I saw a mommy blogger post some data about her Pinterest account on her blog, stuff that indicated repins and likes by date, and I’d love to get the same sort of analytics for my own Pinterest account. How can I get Pinterest analytics?
Used to be that there wasn’t any way to do that other than go through your activity log and synthesize it manually, but thankfully there are now analytics on Pinterest for accounts. The catch? They’re only for business accounts, not regular Pinterest accounts.
Don’t panic, though, because if you have a verified Pinterest account [see: Verify your Website for Pinterest] you can switch over to a business profile with just a few mouseclicks. (as far as I know, you cannot accomplish this from the mobile app)
To get started, ensure you’re verified by looking for the little checkmark next to your URL on your Pinterest profile page. Once that’s good to go, you’ll want to open up this URL:
Why the analytics page? Because we’ll want to go back there once everything’s set up. For now, it looks like this:
On the top left notice the “Set up your account” link. Click on it to get started and you’ll be prompted to set up your account, but don’t click yet:
Now on the top right it says Already have an account? That’s what you want to do, convert your Pinterest account into a business account. Ready? Click on “Convert” and log in to your existing Pinterest account again:
Once you’ve correctly entered your password, congrats! You now have a business account, as you can see:
At this point I encourage you to travel down all three roads, “Start pinning”, “Drive traffic back” and “Grow your audience”.
Ready to get into some Pinterest analytics? I know you are!
As part of the process you had to switch over to what Pinterest is currently calling “the new look” but will undoubtedly become the standard look soon enough. It has a new menu that has the key entry:
Yup. Click on “Analytics”.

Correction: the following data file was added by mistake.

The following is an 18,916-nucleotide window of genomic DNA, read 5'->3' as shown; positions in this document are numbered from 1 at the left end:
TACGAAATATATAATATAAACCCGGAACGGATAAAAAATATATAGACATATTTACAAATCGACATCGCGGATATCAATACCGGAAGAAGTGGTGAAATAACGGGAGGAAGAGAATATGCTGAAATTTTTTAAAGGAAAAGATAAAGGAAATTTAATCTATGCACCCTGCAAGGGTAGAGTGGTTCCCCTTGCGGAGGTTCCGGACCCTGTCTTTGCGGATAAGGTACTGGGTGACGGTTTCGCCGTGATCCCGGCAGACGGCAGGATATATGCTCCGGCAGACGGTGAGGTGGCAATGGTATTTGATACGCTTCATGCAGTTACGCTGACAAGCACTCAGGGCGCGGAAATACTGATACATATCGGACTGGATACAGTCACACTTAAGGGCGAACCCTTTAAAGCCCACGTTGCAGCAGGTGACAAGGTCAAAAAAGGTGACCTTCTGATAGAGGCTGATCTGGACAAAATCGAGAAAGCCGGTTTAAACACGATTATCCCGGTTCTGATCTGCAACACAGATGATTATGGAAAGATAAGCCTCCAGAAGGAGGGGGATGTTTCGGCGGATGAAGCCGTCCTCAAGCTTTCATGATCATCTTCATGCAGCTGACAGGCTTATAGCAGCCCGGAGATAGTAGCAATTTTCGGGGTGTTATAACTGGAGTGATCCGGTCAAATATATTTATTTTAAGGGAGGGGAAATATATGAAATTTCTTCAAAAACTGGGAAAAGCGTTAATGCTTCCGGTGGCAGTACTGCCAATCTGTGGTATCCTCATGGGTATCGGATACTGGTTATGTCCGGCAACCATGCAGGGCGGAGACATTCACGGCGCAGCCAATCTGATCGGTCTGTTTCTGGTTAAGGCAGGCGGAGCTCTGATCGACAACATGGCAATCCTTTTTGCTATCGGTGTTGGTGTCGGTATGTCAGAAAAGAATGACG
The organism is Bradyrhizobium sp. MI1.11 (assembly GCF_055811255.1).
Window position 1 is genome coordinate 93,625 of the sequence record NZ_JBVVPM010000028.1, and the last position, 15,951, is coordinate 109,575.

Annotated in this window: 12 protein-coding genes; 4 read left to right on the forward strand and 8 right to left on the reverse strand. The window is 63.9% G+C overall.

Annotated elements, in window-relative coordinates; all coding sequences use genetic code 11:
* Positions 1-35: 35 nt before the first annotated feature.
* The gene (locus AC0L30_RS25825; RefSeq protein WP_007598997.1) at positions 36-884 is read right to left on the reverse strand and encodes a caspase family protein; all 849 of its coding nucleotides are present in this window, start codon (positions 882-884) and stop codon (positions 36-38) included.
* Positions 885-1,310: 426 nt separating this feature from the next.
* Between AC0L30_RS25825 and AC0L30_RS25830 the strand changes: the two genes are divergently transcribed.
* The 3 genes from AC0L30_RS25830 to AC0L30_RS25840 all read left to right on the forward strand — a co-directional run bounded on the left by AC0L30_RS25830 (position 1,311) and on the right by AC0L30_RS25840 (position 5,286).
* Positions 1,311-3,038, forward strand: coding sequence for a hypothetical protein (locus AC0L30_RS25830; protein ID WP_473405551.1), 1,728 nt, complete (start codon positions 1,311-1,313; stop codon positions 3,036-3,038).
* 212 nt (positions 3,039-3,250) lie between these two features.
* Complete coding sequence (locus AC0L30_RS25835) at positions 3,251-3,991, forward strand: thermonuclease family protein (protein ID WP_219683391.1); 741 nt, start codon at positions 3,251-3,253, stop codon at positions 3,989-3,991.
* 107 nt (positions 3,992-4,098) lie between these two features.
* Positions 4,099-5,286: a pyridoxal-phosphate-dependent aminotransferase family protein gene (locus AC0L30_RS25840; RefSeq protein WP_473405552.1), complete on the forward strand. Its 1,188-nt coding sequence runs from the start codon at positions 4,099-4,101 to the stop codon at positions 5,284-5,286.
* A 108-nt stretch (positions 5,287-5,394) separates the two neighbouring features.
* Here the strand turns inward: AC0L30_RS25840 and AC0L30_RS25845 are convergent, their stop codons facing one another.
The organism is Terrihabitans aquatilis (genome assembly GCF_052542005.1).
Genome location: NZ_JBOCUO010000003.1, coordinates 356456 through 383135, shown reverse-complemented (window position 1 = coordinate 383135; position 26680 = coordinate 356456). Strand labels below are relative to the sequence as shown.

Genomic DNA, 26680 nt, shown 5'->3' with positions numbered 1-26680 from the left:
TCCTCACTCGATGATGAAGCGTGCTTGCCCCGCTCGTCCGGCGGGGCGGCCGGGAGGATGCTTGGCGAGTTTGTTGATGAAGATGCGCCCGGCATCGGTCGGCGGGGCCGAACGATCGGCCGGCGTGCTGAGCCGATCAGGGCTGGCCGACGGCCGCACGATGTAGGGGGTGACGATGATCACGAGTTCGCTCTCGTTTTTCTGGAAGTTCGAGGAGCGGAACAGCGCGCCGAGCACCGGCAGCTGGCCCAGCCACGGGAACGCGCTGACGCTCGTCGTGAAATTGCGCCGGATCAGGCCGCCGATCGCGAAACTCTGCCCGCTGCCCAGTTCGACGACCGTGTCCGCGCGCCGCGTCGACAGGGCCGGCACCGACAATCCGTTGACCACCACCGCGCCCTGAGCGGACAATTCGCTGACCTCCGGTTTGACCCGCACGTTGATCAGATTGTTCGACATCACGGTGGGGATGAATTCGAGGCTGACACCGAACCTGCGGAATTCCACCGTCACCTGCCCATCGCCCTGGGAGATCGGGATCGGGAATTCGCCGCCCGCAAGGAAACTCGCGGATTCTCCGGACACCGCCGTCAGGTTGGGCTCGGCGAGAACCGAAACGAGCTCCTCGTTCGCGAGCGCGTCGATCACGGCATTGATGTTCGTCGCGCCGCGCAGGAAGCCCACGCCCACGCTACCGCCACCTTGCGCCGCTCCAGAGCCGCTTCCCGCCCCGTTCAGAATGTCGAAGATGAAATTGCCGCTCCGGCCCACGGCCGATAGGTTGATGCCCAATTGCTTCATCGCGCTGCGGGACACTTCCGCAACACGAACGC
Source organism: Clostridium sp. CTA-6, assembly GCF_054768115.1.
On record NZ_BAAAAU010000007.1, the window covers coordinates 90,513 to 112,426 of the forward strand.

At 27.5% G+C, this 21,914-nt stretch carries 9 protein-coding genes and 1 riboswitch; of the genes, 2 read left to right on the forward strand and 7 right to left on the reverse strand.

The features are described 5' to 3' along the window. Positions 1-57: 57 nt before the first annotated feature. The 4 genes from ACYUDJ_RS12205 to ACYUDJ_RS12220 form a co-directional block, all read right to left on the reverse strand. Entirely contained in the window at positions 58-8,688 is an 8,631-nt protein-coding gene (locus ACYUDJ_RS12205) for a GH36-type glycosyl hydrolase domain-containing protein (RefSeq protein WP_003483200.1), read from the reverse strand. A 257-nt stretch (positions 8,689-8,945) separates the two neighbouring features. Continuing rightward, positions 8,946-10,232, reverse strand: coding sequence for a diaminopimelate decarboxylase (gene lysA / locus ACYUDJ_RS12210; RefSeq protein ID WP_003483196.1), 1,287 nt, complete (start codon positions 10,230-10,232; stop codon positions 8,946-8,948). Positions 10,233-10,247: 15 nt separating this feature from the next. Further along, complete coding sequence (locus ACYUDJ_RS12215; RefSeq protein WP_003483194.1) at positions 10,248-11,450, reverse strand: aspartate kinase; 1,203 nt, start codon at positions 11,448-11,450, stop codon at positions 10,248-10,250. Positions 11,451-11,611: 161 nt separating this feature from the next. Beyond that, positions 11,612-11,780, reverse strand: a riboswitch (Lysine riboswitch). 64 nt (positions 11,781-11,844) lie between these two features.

You’ll see a lot of different graphs that show you information about how your Pinterest account is doing with your target audience. By default it’s activity within the last seven days, but you can adjust that.
I’m going to go through the graphs one by one here, but let’s start by noting that the top navbar now shows you some convenient shortcuts for getting around:
I’ve adjusted the date range on these graphs to view roughly three months of data by clicking on the date range box on the left side of the navbar.
First up, pins and pinners:
Since I’m not on Pinterest every day, I’m not surprised to see that many times there’s zero activity, but notice how on some days, like 2/22, I post something that catches people’s attention. That’s good to know, and it’s worth going back and seeing what that was so I can know to pin more content like that.
Next chart is repins and repinners, related to when people repin your content to add it to their own pinboards. That’s a tough one to crack as it takes more work than just a one-click “like”, but still, the results are interesting:
This shows that the material I’m putting on Pinterest isnt’ getting a lot of repins, but every so often something catches people’s attention and gets repinned 5, 10, or more times.
Finally, the graph that marketing people like, a visual indication of reach and impressions:
On this last graph, pay attention to the numbers on the left and notice that there are trend indicators too. If you’re working to get more engagement on Pinterest, then both of these numbers should be trending upwards week by week.
There’s more you can do with a Pinterest business profile, but I hope that gets you started with analytics. Now let’s see what you can do with it!
Oh, and please do follow my pinboards on Pinterest too. I’m d1taylor on Pinterest. Thanks!